A year after an attempted home-invasion robbery, a couple live in fear for their family's safety. The body of one of the suspects was found in Lake Washington, but no one knows the fate of the second man.
Blood gushed from a wound behind Dr. Craig McAllister’s left ear. He crumpled, dazed from being hit with the butt of a gun.
A man with a .45-caliber pistol stood over McAllister, who lay in his driveway bracing for a bullet.
But the man didn’t shoot. Likely realizing police were on their way, he and his accomplice jogged off into the night.
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In the year since the March 26 attempted home invasion at their lakefront home on Holmes Point near Kirkland, McAllister and his wife, Stacey Castleberry, have pieced together a bizarre, true-crime story that’s only partially solved:
They now know the man with the gun was Gary C. Krueger, 62, an ex-Seattle-cop-turned-bank-robber who investigators believe drowned in Lake Washington that March night, although his body wasn’t found until months later. But searches in the lake for the second man, John A. Bradshaw, 65, have turned up nothing.
The couple also don’t know why they were targeted or what the two men — who brought along zip ties, duct tape and extra ammunition — might have done if they had managed to get inside their house.
Investigators with the King County Sheriff’s Office say the men targeted the couple. But detectives were only able to turn up “an obtuse, two- or three-times-removed connection” between the orthopedic surgeon and his wife and the would-be home invaders, according to spokesman Sgt. John Urquhart, who declined to disclose the connection.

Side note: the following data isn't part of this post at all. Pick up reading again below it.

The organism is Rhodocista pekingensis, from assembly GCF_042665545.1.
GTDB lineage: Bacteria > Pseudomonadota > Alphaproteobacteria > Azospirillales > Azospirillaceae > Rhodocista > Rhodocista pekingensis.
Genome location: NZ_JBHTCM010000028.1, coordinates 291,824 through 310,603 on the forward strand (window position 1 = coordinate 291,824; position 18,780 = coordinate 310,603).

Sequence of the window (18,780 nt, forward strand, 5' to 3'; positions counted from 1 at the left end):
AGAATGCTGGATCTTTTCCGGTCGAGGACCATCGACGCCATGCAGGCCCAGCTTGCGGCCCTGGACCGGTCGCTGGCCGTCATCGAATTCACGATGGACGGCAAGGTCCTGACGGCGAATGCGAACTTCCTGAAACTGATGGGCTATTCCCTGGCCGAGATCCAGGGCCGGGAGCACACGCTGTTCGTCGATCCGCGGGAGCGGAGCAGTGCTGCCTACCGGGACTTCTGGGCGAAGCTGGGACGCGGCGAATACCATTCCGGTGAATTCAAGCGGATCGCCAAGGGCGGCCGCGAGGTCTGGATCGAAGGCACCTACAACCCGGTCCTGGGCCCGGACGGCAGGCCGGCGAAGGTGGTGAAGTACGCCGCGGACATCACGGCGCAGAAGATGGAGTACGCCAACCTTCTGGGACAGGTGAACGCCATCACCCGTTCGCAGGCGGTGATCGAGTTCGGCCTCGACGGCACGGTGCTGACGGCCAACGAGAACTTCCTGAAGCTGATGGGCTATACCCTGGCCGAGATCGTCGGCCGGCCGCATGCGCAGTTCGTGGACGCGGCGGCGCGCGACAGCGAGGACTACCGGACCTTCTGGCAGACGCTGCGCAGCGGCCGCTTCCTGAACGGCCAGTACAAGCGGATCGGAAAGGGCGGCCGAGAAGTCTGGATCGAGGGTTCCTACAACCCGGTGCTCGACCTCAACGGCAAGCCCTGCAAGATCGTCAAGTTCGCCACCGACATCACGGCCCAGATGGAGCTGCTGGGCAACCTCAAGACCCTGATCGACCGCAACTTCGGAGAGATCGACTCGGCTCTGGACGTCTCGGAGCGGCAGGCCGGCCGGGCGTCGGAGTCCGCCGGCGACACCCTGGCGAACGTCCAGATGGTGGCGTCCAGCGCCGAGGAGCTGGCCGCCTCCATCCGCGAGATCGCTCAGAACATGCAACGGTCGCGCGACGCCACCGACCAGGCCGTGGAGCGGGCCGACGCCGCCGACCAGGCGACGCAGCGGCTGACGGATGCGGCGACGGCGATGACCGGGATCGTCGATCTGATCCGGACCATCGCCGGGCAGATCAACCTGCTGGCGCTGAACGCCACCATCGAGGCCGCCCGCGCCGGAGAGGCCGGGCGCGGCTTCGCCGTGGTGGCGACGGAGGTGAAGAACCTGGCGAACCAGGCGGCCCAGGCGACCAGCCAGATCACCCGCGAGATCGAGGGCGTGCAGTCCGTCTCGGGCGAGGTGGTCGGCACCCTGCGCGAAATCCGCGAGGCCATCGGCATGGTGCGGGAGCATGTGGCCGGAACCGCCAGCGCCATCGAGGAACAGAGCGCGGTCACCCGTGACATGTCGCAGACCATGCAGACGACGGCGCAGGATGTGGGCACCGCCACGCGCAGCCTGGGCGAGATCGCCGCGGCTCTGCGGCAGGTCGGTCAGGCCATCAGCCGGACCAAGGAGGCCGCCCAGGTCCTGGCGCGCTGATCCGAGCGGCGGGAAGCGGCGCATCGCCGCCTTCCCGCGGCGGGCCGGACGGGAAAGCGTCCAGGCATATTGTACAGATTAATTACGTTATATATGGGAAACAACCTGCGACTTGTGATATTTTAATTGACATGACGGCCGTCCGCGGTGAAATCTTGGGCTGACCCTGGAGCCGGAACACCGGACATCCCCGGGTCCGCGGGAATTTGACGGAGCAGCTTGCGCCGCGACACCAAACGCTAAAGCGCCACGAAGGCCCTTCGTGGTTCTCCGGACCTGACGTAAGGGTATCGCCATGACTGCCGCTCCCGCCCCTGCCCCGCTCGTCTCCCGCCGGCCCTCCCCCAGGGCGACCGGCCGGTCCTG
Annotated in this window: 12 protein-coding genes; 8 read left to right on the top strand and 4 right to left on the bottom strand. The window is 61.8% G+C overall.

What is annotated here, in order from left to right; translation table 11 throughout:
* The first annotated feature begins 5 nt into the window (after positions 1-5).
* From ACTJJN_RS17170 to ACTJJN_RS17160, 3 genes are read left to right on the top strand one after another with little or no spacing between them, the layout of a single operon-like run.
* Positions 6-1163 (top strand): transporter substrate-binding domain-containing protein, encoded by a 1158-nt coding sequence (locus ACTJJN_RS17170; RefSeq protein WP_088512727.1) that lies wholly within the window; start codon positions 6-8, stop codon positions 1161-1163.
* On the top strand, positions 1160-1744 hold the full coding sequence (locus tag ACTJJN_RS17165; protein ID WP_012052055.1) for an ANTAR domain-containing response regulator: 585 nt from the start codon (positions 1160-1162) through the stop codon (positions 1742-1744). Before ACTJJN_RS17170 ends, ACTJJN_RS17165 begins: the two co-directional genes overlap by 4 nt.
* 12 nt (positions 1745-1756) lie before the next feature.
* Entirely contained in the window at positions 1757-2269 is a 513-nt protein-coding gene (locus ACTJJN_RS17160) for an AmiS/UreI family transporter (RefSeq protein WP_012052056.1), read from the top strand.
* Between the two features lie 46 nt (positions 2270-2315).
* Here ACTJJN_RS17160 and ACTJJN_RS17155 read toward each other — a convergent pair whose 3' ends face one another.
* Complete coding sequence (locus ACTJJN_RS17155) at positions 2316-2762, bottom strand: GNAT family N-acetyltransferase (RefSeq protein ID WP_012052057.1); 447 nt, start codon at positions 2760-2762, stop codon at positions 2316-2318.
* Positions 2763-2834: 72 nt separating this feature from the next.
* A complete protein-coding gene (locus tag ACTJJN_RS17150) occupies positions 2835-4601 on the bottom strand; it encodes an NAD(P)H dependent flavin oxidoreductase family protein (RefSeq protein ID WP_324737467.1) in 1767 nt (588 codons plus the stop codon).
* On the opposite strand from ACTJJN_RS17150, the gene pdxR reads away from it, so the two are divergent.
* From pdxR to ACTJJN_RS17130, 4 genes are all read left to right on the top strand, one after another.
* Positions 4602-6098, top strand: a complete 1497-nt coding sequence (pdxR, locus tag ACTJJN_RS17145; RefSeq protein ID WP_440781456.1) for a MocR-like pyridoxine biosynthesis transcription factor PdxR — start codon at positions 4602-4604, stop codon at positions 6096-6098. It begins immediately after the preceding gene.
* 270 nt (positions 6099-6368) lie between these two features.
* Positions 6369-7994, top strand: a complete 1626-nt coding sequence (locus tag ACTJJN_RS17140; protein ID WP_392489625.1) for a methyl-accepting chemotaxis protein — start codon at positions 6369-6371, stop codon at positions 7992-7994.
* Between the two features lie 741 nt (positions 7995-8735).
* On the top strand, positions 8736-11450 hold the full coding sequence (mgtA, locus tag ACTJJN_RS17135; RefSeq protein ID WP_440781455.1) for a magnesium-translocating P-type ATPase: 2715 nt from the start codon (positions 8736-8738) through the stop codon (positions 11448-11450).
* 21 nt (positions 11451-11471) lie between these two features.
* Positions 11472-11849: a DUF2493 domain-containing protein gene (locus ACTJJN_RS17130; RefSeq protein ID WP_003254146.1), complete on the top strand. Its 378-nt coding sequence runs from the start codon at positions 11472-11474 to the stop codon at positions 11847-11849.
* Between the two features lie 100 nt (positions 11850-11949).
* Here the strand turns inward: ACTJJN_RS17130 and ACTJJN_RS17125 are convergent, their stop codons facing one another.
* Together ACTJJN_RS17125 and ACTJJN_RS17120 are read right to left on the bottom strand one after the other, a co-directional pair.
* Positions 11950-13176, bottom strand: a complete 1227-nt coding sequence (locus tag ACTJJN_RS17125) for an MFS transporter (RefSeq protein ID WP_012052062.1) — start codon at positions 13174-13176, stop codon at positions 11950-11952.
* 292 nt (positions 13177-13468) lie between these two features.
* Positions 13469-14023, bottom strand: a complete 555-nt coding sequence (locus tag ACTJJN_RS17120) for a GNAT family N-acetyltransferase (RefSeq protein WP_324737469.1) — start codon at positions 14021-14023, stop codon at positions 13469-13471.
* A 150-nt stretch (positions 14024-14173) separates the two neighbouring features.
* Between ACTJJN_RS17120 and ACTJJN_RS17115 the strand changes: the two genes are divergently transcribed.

McAllister, 53, said he won’t stop fearing for his family’s safety until the mystery of Bradshaw’s fate is put to rest.
“We’re functioning as if Bradshaw is alive and he’s coming back,” he said. “It’s just safer to function that way … than to let our guard down.”
“Stay on the ground”
On the night of the attack, McAllister and his eldest son, Ryan, a college student on spring break, arrived home from the airport around 10:30 p.m. They parked on the street because their driveway was blocked by a load of bark mulch delivered that day.
As they approached the house, “this guy pops up between the garage door and the bark mulch,” McAllister said. He later learned the man was Bradshaw: Dressed all in black, he calmly told McAllister he had a gun and that no one would get hurt if they cooperated.
McAllister lunged for the man’s throat, and Ryan took off running to a neighbor’s house to call 911. McAllister’s wife and the couple’s 13-year-old daughter, Lauren, were inside the house, oblivious to what was going on outside.
McAllister landed on top of Bradshaw and began punching him “as fast and furious” as he could. “He’s got a stun gun, and he’s zapping me with it,” McAllister said.
McAllister says he was getting the upper hand when Krueger came around the corner of the house and pistol-whipped McAllister from behind.
“I remember saying to them, ‘All right, all right, you got me,’ ” McAllister said.
One of the men went to the front door and tried kicking it in. Castleberry, 52, went to answer it.
“As soon as I opened the door, I saw this man dressed from head to toe in black and he was yelling at me,” she said. “I immediately slammed the door, dead-bolted it and called 911.”
Back outside, the two men tried to persuade McAllister to let them in the house. When he refused, Krueger pointed the gun at him, McAllister said.
But that’s when they said, “all right, we don’t have a way out of here,” McAllister said. They demanded his car keys — but, as McAllister reached into his pocket, he realized his house key was on the same ring. So he lied and told them Ryan had the keys.
“They kind of mumbled to themselves and said, ‘You stay on the ground. We’re leaving.’ I could see them gallop up the driveway and down the road,” he said.